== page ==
Interest arising in one country and paid to a resident of the other country is taxable only in the other country, provided that resident is the beneficial owner of the interest (Article 11).

Royalties arising in one country and paid to a resident of the other country are taxable only in the other country, provided that resident is the beneficial owner of the royalties (Article 12).

Capital gains arising from the disposal of movable property are normally to be taxed only in the country of the taxpayer's residence. Gains arising from the disposal of assets of a permanent establishment which the taxpayer has in the other country may be taxed in that other country (Article 13).

The earnings of temporary business visitors and some other individuals are, subject to certain conditions, to be taxed only in the country of the taxpayer's residence (Article 14).

Fees received by a resident of one country in his capacity as a director of a company resident in the other country may be taxed in the latter country (Article 15).

Income derived from the activities of entertainers and sportspersons may, with certain exemptions, be taxed in the country in which those activities are exercised (Article 16).

Occupational pensions (other than those paid in respect of Government service) and annuities are to be taxed only in the country of residence of the recipient (Article 17).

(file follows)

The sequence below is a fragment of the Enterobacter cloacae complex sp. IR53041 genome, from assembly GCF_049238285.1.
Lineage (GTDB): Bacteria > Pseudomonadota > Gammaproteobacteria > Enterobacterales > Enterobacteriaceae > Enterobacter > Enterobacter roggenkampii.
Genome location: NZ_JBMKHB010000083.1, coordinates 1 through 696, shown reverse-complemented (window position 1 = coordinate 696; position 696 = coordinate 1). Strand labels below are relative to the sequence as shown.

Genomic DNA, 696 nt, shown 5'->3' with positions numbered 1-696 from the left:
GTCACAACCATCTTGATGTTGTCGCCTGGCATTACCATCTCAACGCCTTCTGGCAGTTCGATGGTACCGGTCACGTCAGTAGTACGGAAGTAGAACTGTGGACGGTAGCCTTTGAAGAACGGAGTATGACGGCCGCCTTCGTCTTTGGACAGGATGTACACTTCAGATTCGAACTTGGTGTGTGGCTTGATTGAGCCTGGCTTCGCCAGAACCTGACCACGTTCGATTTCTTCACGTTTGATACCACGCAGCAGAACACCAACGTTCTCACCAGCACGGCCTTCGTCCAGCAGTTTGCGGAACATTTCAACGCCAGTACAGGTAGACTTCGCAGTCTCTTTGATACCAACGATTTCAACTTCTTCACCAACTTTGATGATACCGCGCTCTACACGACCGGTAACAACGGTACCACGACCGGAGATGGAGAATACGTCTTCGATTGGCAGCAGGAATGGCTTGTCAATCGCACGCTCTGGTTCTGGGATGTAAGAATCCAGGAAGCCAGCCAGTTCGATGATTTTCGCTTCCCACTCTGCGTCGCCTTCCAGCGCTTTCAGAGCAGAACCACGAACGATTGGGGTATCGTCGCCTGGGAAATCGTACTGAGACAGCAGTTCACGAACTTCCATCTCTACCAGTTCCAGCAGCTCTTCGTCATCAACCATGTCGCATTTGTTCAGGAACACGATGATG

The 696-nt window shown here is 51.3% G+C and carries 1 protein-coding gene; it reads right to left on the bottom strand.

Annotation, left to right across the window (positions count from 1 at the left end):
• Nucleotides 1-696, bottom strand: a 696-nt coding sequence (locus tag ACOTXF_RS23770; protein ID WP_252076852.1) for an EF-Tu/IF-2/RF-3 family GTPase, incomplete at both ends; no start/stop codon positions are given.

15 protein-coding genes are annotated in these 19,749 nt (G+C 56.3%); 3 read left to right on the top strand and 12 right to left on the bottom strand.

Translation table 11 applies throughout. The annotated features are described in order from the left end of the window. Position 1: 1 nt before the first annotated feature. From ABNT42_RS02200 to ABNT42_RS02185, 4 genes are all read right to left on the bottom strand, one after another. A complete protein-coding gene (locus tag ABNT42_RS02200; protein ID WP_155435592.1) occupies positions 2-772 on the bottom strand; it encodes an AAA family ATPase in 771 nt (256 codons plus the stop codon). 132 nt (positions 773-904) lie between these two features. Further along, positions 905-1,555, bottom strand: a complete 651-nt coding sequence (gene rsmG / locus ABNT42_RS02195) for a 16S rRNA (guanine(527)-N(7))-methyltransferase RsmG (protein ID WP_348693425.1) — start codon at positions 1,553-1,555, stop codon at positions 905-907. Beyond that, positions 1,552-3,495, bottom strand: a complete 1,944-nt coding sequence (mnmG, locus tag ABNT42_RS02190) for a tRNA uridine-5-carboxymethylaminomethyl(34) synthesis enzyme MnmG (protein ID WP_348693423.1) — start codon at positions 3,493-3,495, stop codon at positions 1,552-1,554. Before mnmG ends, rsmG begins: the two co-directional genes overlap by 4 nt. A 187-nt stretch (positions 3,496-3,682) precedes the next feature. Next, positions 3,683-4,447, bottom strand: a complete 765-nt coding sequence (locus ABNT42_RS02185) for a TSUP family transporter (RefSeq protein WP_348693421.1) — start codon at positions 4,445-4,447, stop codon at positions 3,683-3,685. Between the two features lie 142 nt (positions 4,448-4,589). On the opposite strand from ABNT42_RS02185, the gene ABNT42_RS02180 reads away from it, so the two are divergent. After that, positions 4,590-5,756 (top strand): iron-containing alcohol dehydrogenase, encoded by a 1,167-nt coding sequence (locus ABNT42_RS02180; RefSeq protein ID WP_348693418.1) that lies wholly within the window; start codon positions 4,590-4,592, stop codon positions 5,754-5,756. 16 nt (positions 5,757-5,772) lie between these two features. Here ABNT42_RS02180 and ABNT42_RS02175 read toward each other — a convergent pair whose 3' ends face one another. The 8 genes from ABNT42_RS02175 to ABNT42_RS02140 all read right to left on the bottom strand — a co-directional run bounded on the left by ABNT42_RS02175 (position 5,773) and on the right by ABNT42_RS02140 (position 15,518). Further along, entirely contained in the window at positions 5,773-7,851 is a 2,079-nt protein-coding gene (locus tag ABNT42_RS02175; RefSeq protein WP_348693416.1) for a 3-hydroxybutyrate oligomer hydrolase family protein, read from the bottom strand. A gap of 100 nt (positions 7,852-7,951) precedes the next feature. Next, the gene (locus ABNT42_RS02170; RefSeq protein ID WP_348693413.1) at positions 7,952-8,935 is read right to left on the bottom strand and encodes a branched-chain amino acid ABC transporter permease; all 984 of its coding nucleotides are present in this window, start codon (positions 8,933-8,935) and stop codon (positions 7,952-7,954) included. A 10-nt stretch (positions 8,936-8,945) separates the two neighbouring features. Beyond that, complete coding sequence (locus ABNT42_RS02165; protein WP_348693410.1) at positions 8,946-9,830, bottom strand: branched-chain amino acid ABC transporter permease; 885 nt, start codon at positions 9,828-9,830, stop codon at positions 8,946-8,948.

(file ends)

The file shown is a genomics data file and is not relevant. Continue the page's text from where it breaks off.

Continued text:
Subject to certain conditions, tax relief is to be allowed in the visited country for contributions made by and in respect of expatriate employees to an occupational pension scheme in the other country (Article 17).

Government service remuneration and pensions are normally taxable only by the paying Government (Article 18).

Certain payments made to visiting students and apprentices for their maintenance, education and training are exempt from tax in the country visited (Article 19).

Other income not specified in the Convention will be taxed by the country of the taxpayer's residence, and may if derived from sources in the other country also be taxed there (Article 20).

Where income continues to be taxable in both countries, credit will be given by the country of the taxpayer's residence in respect of tax imposed by the other country (Article 21).

There are provisions safeguarding nationals and enterprises of one country against discriminatory taxation in the other country (Article 23). Provision is made for consultation and exchange of information between the taxation authorities of the two countries (Articles 24 and 25).

The Exchange of Notes set out in Part II of the Schedule clarifies the intended interpretation of particular aspects of the Convention.

The Convention will enter into force on the date of the later of the notifications by each country of the completion of its legislative procedures. The Convention is to take effect in the United Kingdom from 1st April in respect of corporation tax and from 6th April for income tax and capital gains tax in the calendar year next following that in which it enters into force. The date of entry into force will in due course be published in the London, Edinburgh and Belfast Gazettes.

Pensions Law93 Company Law & Business Entities92 Companies & Corporate Bodies92 Income Tax93 Overseas Elements of Capital Gains Tax97 Pensions Taxation93 Pensions Income93 International Tax97 Tax Law93 Capital Gains Tax97 Personal Taxes93 Overseas Elements of Income Tax99 Double Taxation Relief94